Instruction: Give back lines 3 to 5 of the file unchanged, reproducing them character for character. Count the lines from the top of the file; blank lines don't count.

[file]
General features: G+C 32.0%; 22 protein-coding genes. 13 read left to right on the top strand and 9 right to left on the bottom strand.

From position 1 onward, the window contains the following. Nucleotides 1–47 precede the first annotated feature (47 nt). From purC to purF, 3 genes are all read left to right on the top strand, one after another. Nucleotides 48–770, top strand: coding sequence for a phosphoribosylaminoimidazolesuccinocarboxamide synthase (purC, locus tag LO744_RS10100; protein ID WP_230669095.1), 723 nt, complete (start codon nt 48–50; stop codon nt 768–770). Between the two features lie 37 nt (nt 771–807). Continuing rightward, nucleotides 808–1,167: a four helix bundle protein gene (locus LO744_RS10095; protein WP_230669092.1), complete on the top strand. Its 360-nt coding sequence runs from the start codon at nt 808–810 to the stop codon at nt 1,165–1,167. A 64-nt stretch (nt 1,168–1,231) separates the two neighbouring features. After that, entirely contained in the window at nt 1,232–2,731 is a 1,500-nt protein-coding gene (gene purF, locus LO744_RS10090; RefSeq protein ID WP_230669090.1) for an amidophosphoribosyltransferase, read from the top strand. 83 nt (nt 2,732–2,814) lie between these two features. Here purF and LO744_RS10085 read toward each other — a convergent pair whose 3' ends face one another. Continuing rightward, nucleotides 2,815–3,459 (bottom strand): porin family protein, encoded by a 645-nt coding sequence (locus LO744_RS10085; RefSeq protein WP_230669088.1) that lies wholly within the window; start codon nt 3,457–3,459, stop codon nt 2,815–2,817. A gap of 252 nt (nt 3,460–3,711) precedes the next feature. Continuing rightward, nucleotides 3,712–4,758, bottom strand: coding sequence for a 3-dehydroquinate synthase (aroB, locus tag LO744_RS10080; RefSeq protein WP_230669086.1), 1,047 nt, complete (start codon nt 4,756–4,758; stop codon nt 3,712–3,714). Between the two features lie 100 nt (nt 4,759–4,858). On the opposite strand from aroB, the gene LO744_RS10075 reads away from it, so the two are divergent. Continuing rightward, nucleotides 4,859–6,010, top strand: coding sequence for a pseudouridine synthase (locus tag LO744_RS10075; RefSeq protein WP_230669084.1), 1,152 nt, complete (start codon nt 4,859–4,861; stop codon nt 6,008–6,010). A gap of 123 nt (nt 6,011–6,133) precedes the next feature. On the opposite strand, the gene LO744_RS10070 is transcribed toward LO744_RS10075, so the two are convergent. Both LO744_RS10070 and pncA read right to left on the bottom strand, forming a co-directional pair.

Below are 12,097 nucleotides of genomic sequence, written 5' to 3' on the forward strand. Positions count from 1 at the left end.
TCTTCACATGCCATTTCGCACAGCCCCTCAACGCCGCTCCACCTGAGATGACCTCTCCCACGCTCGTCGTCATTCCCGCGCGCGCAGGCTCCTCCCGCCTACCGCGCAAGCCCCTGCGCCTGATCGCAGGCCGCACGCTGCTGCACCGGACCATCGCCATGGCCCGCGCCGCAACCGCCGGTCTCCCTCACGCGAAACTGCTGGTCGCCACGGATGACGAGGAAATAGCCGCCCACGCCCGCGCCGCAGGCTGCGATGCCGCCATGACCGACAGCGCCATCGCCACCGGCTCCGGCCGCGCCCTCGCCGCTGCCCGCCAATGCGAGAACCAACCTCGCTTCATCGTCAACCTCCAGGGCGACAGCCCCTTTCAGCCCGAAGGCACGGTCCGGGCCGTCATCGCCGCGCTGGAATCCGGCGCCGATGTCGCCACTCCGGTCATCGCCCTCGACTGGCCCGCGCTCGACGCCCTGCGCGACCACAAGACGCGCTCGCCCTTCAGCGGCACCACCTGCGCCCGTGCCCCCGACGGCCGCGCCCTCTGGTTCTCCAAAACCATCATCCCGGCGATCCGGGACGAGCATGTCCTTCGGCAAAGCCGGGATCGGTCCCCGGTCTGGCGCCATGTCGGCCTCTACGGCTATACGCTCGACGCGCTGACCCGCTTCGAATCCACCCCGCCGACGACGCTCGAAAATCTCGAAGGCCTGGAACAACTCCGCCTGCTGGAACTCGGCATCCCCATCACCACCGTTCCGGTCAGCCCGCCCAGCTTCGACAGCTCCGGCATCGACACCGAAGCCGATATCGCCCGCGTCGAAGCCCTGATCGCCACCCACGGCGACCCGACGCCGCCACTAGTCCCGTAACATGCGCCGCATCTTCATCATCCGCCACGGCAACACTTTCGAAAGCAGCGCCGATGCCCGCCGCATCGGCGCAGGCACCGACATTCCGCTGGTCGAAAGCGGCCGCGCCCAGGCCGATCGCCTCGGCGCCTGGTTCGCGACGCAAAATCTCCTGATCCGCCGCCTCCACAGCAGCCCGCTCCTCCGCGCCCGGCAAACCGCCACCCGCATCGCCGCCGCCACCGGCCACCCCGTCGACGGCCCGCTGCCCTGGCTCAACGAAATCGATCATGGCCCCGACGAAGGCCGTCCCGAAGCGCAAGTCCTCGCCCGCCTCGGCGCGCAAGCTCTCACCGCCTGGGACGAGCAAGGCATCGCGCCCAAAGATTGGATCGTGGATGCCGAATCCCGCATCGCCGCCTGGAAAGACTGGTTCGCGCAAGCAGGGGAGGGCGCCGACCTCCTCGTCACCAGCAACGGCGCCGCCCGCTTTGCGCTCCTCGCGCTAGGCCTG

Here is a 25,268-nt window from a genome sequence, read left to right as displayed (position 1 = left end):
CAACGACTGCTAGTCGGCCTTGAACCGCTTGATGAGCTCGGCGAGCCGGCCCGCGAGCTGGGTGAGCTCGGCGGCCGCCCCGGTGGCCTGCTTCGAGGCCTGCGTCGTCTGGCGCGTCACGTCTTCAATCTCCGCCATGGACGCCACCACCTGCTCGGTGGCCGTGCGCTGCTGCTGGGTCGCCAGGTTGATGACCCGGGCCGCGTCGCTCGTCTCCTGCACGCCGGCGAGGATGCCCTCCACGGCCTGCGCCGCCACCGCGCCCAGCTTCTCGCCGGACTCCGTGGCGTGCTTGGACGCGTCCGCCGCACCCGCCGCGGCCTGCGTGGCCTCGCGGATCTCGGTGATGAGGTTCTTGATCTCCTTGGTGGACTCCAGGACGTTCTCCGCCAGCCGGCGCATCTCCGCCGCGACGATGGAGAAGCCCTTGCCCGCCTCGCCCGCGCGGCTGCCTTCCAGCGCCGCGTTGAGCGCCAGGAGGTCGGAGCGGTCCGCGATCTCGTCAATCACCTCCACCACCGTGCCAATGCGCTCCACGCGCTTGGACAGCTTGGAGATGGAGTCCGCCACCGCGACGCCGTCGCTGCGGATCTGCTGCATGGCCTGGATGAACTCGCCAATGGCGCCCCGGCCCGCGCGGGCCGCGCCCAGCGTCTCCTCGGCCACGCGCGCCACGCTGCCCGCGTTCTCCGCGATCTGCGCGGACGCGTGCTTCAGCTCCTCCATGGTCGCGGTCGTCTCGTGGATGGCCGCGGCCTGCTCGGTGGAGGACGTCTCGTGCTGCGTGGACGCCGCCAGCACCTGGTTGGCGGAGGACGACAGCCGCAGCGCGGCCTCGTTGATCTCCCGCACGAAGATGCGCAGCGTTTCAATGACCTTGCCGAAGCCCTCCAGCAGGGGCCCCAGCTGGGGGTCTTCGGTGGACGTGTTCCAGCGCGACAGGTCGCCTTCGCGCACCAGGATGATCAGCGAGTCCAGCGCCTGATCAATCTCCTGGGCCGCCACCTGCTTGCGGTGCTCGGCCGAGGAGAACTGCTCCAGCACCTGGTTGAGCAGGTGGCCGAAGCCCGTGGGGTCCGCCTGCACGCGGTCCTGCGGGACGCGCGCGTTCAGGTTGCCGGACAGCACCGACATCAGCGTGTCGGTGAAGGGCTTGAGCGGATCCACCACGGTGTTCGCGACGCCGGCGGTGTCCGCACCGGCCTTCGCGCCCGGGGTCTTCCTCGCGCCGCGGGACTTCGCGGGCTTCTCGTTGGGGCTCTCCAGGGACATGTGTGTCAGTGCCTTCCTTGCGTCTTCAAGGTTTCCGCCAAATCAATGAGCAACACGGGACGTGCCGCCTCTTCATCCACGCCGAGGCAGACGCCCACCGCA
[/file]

Below are 12,097 nucleotides of genomic sequence, written 5' to 3' on the forward strand. Positions count from 1 at the left end.
TCTTCACATGCCATTTCGCACAGCCCCTCAACGCCGCTCCACCTGAGATGACCTCTCCCACGCTCGTCGTCATTCCCGCGCGCGCAGGCTCCTCCCGCCTACCGCGCAAGCCCCTGCGCCTGATCGCAGGCCGCACGCTGCTGCACCGGACCATCGCCATGGCCCGCGCCGCAACCGCCGGTCTCCCTCACGCGAAACTGCTGGTCGCCACGGATGACGAGGAAATAGCCGCCCACGCCCGCGCCGCAGGCTGCGATGCCGCCATGACCGACAGCGCCATCGCCACCGGCTCCGGCCGCGCCCTCGCCGCTGCCCGCCAATGCGAGAACCAACCTCGCTTCATCGTCAACCTCCAGGGCGACAGCCCCTTTCAGCCCGAAGGCACGGTCCGGGCCGTCATCGCCGCGCTGGAATCCGGCGCCGATGTCGCCACTCCGGTCATCGCCCTCGACTGGCCCGCGCTCGACGCCCTGCGCGACCACAAGACGCGCTCGCCCTTCAGCGGCACCACCTGCGCCCGTGCCCCCGACGGCCGCGCCCTCTGGTTCTCCAAAACCATCATCCCGGCGATCCGGGACGAGCATGTCCTTCGGCAAAGCCGGGATCGGTCCCCGGTCTGGCGCCATGTCGGCCTCTACGGCTATACGCTCGACGCGCTGACCCGCTTCGAATCCACCCCGCCGACGACGCTCGAAAATCTCGAAGGCCTGGAACAACTCCGCCTGCTGGAACTCGGCATCCCCATCACCACCGTTCCGGTCAGCCCGCCCAGCTTCGACAGCTCCGGCATCGACACCGAAGCCGATATCGCCCGCGTCGAAGCCCTGATCGCCACCCACGGCGACCCGACGCCGCCACTAGTCCCGTAACATGCGCCGCATCTTCATCATCCGCCACGGCAACACTTTCGAAAGCAGCGCCGATGCCCGCCGCATCGGCGCAGGCACCGACATTCCGCTGGTCGAAAGCGGCCGCGCCCAGGCCGATCGCCTCGGCGCCTGGTTCGCGACGCAAAATCTCCTGATCCGCCGCCTCCACAGCAGCCCGCTCCTCCGCGCCCGGCAAACCGCCACCCGCATCGCCGCCGCCACCGGCCACCCCGTCGACGGCCCGCTGCCCTGGCTCAACGAAATCGATCATGGCCCCGACGAAGGCCGTCCCGAAGCGCAAGTCCTCGCCCGCCTCGGCGCGCAAGCTCTCACCGCCTGGGACGAGCAAGGCATCGCGCCCAAAGATTGGATCGTGGATGCCGAATCCCGCATCGCCGCCTGGAAAGACTGGTTCGCGCAAGCAGGGGAGGGCGCCGACCTCCTCGTCACCAGCAACGGCGCCGCCCGCTTTGCGCTCCTCGCGCTAGGCCTG

Here is a 25,268-nt window from a genome sequence, read left to right as displayed (position 1 = left end):